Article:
Employers and Universities: Work with us?

Six exciting jobs that let you see the world

If you’re dreaming of a life on the road, there are now plenty of jobs that allow you to travel.

Whether you’re working abroad in a different part of the world, or working from lots of different locations as a digital nomad, jobs you can do while travelling provide an opportunity to broaden your horizons and experience new things. Here are six amazing jobs that allow you to travel.

1. Travel influencer

One of the newest jobs you can do while travelling is a travel influencer. These social media influencers travel the world and share their

Travel influencers share their adventures to their followers and
make money from brands

experiences on Instagram, YouTube or other platforms. Once they have built up a big enough online following, brands pay them to promote certain services or products. 

Travel influencers have adventures in all corners of the earth, but this job can be hard work, and it’s very competitive. You’ll have to put a lot of effort and time into building your brand online, and then connecting with companies to fund your posts. You’ll need a wide range of abilities, from social and digital know-how, to communication skills and real entrepreneurship. 

Being your own boss: what does it take to work for yourself? 

 2. Flight attendant

Flight attendant roles are perfect for people who want to see the world, and have great organisational and excellent adaptability skills. Flight attendants are responsible for making sure passengers have a safe and comfortable journey. They oversee the general safety, health and well being of airline passengers during the flight. 

Flight attendants also cope with any requests or issues that travellers might have. They closely adhere to safety laws and regulations, making sure everyone else on board the plane does the same. They need really good communication skills and customer service skills for helping passengers on board the flight. Staying calm in tricky or stressful situations is also important. 

How to become a flight attendant


3. Teacher of English as a foreign language 

Teachers of English as a foreign language (EFL) teach English to adults and children whose first language isn’t English. Crucially, they often live and work in far-flung locations – and it’s a job that’s always in demand. 

EFL teachers use a wide range of resources, including audio-visual materials, to teach students of all ages and encourage learners to communicate with each other. Students will work on the four main language skills: speaking, reading, writing and listening. 

You don’t need a degree to become a teacher of English as a foreign language. Employers will expect you to have a recognised qualification. These include the Certificate in Teaching English to Speakers of Other Languages (CELTA) and the Certificate in Teaching English to Speakers of Other Languages (CertTESOL). There are plenty of centres across the UK where you can study for these qualifications on a full or part-time basis.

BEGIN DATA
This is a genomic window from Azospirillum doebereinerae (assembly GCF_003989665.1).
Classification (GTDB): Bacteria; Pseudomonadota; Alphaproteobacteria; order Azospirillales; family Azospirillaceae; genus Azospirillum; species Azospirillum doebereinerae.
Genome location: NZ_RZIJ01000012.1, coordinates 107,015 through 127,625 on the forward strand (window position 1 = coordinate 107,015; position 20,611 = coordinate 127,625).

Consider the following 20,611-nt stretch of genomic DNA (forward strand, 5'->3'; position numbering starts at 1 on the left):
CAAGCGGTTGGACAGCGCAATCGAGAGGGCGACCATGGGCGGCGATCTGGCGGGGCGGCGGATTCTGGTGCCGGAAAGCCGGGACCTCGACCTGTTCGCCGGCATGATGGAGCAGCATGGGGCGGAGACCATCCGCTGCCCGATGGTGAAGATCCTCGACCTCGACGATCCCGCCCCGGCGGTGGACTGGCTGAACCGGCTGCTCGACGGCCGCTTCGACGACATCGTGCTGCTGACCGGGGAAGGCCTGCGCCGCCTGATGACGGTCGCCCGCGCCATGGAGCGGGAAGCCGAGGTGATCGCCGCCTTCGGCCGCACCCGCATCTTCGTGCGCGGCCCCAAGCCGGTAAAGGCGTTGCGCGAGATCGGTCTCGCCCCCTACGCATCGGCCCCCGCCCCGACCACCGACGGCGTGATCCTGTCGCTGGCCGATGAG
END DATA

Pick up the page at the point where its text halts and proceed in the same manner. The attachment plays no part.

How to become a teacher

 4. Interpreter / translator

Jobs you can do on the road include translators and interpreters. They are fluent in at least two languages, and their skills are in demand in lots of different countries. Translators convert recorded or written materials into another language whereas interpreters do the same with live conversations, helping people who don’t share a language to understand one another.

Translators and interpreters are needed in lots of different sectors, from politics to business, healthcare, media and careers in social services.

Seven jobs where foreign languages come in handy

 5. International aid/development worker

International aid/development workers help to find and establish solutions to problems in developing countries, helping people and communities abroad. on You might work on development projects in areas such as sanitation, health, education and agriculture. 

Some jobs are available overseas, so you’ll get the chance to see interesting parts of the world and make a difference there. 

Careers in charity and not-for-profit organisations

6. *Any* remote job 

Remote workers can do their job from anywhere

There are now more jobs you can do on the road than ever – thanks to the rise of remote working. Remote workers do their job from somewhere outside your employer’s workplace. It could be their home, a cafe, the park, a library – or an exotic location. 

There are even ‘fully remote companies’ which means everyone in the business works from a different place. Remote workers can also be freelance, meaning they work for more than one company.  

Some people are still located near the office during these days, while others might be in different time zones to their colleagues. Working remotely from another country, or travelling to lots of different countries while working, is an increasingly popular option (these professionals are called digital nomads). 

Common remote jobs include writing, software development and graphic design. But many more professions can now be done remotely, meaning you have plenty of opportunities to work abroad – no matter what your dream job is

The top industries offering remote working are:

  • Healthcare.
  • IT/technology.
  • Education and training.
  • Sales.
  • Customer service.
  • Finance.
  • Travel.
  • Hospitality.

What’s remote work and is it right for me?

Main photo by Archie Binamira from Pexels; influencer by cottonbro from Pexels; remote workers by Helena Lopes from Pexels